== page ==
If such associations had been formed seventy-five years ago, the spirit of the age would have left them free to act as they pleased. Freedom from restraint being the spirit of the times, it would have been thought unwise to restrain that freedom in the case of a powerful monopoly as much as in the case of a poor slave. But at the present time we are more anxious for the public welfare than for the welfare of any individual, even of so powerful a one as a labor union or trust, and in accordance with the genius of our age the law has developed and is now developing in the direction of restraint upon the freedom of action of these great combinations, so far as such restraint is necessary to serve the public interest. For centuries innkeepers and carriers have been subject to such restraint, though little control was in fact exercised until within the last fifty years. To-day the law not only requires every public service company to refrain from discrimination and from aggrandizing itself at the expense of the public, but the trusts and the unions also are similarly restricted. The principle of freedom of action, the courts in all questions now agree, rests upon the doctrine that the interests of the public are best subserved thereby, and applies only so far as that is true. When freedom of action is injurious to the public it not only may be, but it must be, restrained in the public interest. That is the spirit of our age, and that is the present position of the law when face to face with combinations such as have been created in the last generation. An interesting example of restriction is that almost universally placed upon foreign corporations. In the competition of certain states for the privilege of issuing charters, great powers have been conferred, which were regarded as against the public policy of the states in which the corporations desired to act. Strict regulations for the action of such corporations have resulted, imposed in the European countries usually by treaty, in England and America by statute.
A summary of the history of jurisprudence in the last hundred years would be incomplete without a consideration of legal scholarship during the period and of the results of the scientific study of law. The reformers of a hundred years ago were profoundly indifferent to the history of law. Bentham, the founder of so-called analytic jurisprudence, wished not to understand the existing law, but to abolish it root and branch, and to build a new system, the principles of which should be arrived at merely by deductive reasoning. It seems to us now almost impossible that such a man should have believed himself more capable of framing a practicable and just system of law than all his wise predecessors, but Bentham was a marvel of egotism and self-conceit, and his reasoning powers were far from sound. He seems to have been incapable of understanding the nature of law. “If,” he said, “we ask who it is that the Common Law has been made by, we learn to our inexpressible surprise, that it has been made by nobody; that it is not made by King, Lords, and Commons, nor by anybody else; that the words of it are not to be found anywhere; that, in short, it has no existence; it is a mere fiction; and that to speak of it as having any existence is what no man can do, without giving currency to an imposture.” Employing the same reasoning, he would have concluded that justice, not being made by King, Lords, or Commons, nor by anybody else, had no existence; that truth, since the words of it are not to be found anywhere, is a mere fiction. But these defects are too often found in reformers. The humanitarian age brought enormous benefits to the world, but its ideas were often ignorant, crude, and impracticable, and needed to be modified by the better instructed minds of the present constructive age. While Bentham was at the height of his power, the Historical School of Jurists in Germany was beginning its great work. Savigny was already preaching the necessity of understanding the history of law before it was reformed. Mittermaier and Brunner were to follow and carry on the work of the master. The unity of the past and present, and the need of conforming the law of a people to its needs were among their fundamental principles. Bentham had said, “if a foreigner can make a better code than an Englishman we should adopt it.” Savigny said, with greater truth and knowledge of human nature, that no system of law, however theoretically good, could be successfully imposed upon a people which had not by its past experience become prepared for it.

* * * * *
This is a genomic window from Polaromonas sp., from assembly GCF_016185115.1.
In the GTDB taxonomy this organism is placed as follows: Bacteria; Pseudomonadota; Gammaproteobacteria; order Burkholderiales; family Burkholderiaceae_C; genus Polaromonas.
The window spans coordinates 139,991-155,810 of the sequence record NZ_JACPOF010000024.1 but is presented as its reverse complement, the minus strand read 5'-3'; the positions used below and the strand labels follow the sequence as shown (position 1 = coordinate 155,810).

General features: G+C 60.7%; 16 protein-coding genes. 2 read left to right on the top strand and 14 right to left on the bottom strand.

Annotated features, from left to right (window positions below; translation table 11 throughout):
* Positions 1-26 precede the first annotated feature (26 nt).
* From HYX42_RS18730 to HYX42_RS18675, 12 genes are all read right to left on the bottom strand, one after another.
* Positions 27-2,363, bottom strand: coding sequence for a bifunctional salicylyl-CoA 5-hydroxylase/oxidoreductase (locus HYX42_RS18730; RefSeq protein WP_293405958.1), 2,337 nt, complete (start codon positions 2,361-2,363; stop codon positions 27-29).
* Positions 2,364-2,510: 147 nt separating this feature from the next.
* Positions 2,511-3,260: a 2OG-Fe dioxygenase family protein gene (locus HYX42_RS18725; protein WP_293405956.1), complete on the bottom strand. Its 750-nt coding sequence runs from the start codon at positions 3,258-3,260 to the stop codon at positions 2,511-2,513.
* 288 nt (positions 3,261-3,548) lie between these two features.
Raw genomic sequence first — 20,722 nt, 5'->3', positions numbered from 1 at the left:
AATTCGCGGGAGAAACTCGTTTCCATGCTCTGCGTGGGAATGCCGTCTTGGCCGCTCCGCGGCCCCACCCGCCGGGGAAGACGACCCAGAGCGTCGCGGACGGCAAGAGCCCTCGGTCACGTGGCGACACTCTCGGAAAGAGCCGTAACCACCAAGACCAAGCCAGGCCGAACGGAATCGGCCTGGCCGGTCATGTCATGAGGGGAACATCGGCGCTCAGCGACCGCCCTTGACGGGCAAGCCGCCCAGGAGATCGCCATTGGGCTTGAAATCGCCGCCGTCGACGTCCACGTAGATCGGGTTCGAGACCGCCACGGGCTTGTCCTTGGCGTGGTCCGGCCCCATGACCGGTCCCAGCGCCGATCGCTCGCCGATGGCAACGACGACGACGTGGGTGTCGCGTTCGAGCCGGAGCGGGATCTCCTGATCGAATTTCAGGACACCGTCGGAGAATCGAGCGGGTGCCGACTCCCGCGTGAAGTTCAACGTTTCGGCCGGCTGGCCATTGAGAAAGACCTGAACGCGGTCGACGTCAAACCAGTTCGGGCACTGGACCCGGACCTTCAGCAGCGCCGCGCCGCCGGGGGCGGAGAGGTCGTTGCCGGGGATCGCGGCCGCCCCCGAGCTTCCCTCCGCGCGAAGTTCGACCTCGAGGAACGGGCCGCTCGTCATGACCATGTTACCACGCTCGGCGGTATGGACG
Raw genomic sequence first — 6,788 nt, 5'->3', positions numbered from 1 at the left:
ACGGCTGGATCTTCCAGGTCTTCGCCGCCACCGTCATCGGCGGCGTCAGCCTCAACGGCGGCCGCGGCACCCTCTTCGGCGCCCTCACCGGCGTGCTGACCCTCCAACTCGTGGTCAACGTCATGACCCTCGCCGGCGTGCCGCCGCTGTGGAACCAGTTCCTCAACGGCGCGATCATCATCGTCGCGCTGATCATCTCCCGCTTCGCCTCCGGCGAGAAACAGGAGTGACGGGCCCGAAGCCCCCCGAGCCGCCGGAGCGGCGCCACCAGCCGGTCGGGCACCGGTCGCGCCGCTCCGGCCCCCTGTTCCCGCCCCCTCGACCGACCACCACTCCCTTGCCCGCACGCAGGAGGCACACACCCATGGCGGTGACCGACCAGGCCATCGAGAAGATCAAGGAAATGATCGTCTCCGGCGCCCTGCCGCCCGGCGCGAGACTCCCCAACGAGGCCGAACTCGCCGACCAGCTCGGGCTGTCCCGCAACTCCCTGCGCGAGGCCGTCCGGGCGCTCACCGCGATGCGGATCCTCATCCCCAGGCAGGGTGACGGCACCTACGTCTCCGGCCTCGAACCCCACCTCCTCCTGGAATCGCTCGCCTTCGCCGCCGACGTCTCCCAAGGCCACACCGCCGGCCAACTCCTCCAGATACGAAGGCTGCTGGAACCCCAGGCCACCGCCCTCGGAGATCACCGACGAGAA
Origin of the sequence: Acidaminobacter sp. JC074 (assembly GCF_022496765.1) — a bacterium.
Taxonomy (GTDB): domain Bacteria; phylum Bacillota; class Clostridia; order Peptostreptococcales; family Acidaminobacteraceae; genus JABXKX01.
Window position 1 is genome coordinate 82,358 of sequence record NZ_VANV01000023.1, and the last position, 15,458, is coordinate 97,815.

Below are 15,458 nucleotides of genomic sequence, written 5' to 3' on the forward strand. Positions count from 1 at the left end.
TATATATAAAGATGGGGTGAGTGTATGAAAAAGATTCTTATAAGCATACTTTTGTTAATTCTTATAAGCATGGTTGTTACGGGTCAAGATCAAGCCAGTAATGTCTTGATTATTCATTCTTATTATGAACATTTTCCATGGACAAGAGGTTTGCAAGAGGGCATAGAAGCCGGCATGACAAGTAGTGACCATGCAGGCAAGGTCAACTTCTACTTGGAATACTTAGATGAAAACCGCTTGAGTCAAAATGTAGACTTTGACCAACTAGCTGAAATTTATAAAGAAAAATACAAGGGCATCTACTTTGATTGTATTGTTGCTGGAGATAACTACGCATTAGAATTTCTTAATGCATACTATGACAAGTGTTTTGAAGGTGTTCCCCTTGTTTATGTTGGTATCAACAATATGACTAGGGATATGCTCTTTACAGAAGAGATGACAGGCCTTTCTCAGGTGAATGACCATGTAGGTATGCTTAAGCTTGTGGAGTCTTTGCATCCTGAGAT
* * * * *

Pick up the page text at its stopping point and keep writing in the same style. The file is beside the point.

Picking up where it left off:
The impulse given to legal study by the work of Savigny and his school has in the last generation spread over the civilized world and profoundly influenced its legal thought. The Italians, the natural lawyers of the world, have increased their power by adopting his principles. In England a small but important school of legal thinkers have followed the historical method, and in the United States it has obtained a powerful hold. The spirit of the age, here too, has supported it. We are living in an age of scientific scholarship. We have abandoned the subjective and deductive philosophy of the middle ages, and we learn from scientific observation and from historical discovery. The newly accepted principles of observation and induction, applied to the law, have given us a generation of legal scholars for the first time since the modern world began, and the work of these scholars has at last made possible the intelligent statement of the principles of law.